The first picture I am sharing this week is of the old Coast Guard Station (now owned by the Port of Bandon) in 1977. The building had pretty much fallen into disrepair in those days, and although you can barely see it, at the end of the street (where Edgewaters sits now) was Robertson's Sand and Gravel. You can also see the front of the Breuer building, which is now the River House vacation rental dwelling. At the end of the street, you can see the roofline of the building which was part of the Robertson's complex.
The second picture was taken in June of 1972 of the large lot along First Street, between Alabama Avenue and Oregon Avenue hill. It is now leased by the City of Bandon from owners Fred Gernandt and Kirk Day and is primarily used as a parking lot for the Old Town Marketplace and other Old Town businesses. It is interesting to see what is not there in the picture, which was taken long before the Devon's building was constructed across the parking lot from the Masonic Building on what used to be Wall Street. This was also before the revitalization of Old Town as you can see the Alabama parking lot has not yet been constructed and cars are parking on both sides of Alabama. Not sure exactly what this piece of equipment is but the envelope indicated it had something to do with the city, so it was probably the hydro-electric department, but not sure. I would guess that I took the photo, but in those days we weren't concerned about what was in the background (which is generally the most interesting part of these old pictures), but whatever the "news" we were shooting.
The third picture will come complete with a history lesson. My guess is that this picture of the First National Bank building was taken either in the late teens or early '20s.
According to historian Dow Beckham, in late January of 1910 a group of Bandon businessmen met and organized the First National Bank, capitalized at $35,000. One of the founders, J.W. Roberts, bought $5,000 of the stock and the rest was picked up by 41 additional stockholders. In 1913 the bank built its building against the bluff on Alabama Street (now Avenue) and moved there the following year.
That is the building we now know as the Masonic Building, which houses Spirit of Oregon and The Cobbler's Bench. When this picture was taken the bank offices were on the left side of the building and the Western World (which was purchased by my grandfather in 1912) was on the right side of the building.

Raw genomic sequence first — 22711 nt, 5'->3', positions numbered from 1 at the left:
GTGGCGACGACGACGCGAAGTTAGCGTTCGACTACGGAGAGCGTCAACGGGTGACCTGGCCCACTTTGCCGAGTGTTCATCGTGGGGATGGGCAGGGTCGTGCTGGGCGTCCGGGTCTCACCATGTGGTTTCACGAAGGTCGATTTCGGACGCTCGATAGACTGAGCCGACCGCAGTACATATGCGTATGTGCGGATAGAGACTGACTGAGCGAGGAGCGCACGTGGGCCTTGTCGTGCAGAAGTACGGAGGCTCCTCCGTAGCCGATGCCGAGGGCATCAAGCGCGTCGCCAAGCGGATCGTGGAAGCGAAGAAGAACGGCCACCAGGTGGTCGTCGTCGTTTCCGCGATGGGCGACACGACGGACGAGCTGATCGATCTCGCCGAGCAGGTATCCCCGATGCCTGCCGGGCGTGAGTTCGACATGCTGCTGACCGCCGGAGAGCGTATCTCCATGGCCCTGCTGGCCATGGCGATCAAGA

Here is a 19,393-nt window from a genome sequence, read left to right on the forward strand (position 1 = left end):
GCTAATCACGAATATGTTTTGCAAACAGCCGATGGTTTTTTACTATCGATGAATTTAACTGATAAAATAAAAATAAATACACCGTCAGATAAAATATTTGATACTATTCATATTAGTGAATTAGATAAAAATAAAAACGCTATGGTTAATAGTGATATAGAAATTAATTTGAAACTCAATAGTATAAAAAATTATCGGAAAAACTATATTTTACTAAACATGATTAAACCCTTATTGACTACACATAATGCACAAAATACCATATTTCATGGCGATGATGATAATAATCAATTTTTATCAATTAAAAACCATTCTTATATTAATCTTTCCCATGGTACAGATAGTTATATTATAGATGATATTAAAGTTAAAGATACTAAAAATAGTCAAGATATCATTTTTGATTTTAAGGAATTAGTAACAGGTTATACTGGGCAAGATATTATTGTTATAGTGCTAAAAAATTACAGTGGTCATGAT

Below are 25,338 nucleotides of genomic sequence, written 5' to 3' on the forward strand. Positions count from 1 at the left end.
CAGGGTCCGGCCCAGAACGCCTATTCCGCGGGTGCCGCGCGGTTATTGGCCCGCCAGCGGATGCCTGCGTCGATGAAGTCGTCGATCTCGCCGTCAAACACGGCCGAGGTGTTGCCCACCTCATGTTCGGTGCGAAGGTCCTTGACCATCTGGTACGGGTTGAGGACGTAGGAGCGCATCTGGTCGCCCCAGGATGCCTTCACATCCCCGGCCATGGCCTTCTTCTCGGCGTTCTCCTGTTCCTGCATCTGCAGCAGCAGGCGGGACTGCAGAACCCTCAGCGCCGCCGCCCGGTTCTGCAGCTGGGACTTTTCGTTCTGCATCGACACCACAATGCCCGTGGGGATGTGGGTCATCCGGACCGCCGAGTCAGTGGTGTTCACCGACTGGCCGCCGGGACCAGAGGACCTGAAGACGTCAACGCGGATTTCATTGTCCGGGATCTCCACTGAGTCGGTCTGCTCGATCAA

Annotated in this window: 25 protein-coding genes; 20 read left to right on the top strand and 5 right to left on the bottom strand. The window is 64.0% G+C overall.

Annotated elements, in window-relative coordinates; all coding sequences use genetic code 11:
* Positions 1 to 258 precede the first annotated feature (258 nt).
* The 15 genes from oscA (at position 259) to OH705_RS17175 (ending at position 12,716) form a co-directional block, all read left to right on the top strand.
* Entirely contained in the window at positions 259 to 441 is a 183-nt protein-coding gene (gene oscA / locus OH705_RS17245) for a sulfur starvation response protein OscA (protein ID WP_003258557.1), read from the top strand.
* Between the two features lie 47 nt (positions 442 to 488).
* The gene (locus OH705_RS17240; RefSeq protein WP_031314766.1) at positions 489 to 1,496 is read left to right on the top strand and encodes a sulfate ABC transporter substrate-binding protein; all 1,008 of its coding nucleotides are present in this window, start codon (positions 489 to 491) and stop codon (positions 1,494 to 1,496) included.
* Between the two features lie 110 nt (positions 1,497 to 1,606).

The bank did not last long in Bandon.
"The third decade ended with serious changes in the economy. On April 3, 1925, the First National Bank closed its doors in Bandon and the national bank examiner, Charles C. Otto, took charge. Following a public statement in which the bank officials assured the depositors that they would eventually receive one hundred percent of their deposits, Otto began the liquidation process. In 1924, auditors had found cashier Roy Corson $17,000 short in funds. Corson was sentenced to federal prison but was released within months. Apparently Corson was able to repay. Corson's problems were not the reason for the closure.
"The bank issued a formal statement: Owing to adverse financial conditions and the inability of some of our borrowers to meet their obligations, we have been forced to close the bank ... This may mean a heavy loss to our stockholders and a much greater loss to us who are directors. To our depositors we wish to state we hope and believe that each will be paid in full."
But that did not occur.
Depositors received their fourth and final dividend for a total of 75 percent from the bank in November of 1927 ... two years before the stock market crash of 1929.
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As I was sitting in my comfortable seat at the Bandon Showcase presentation of "6 Guitars" Thursday night, I thought about how fortunate we are in a small town like Bandon (population about 3,100 people) to have a top-notch library, a spacious community center and a first-class 200-plus theater that is the envy of towns much larger than ours ... all surrounded by a large city park and hopefully one day a swimming pool.